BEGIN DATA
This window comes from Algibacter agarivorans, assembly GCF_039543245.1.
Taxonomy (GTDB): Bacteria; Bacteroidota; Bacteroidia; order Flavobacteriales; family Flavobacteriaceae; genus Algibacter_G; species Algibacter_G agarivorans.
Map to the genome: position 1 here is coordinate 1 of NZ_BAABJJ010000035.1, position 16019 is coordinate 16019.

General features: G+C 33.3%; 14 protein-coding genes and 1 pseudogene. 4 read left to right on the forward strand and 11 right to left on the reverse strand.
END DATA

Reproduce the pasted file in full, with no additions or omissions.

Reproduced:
This window comes from Algibacter agarivorans, assembly GCF_039543245.1.
Taxonomy (GTDB): Bacteria; Bacteroidota; Bacteroidia; order Flavobacteriales; family Flavobacteriaceae; genus Algibacter_G; species Algibacter_G agarivorans.
Map to the genome: position 1 here is coordinate 1 of NZ_BAABJJ010000035.1, position 16019 is coordinate 16019.

General features: G+C 33.3%; 14 protein-coding genes and 1 pseudogene. 4 read left to right on the forward strand and 11 right to left on the reverse strand.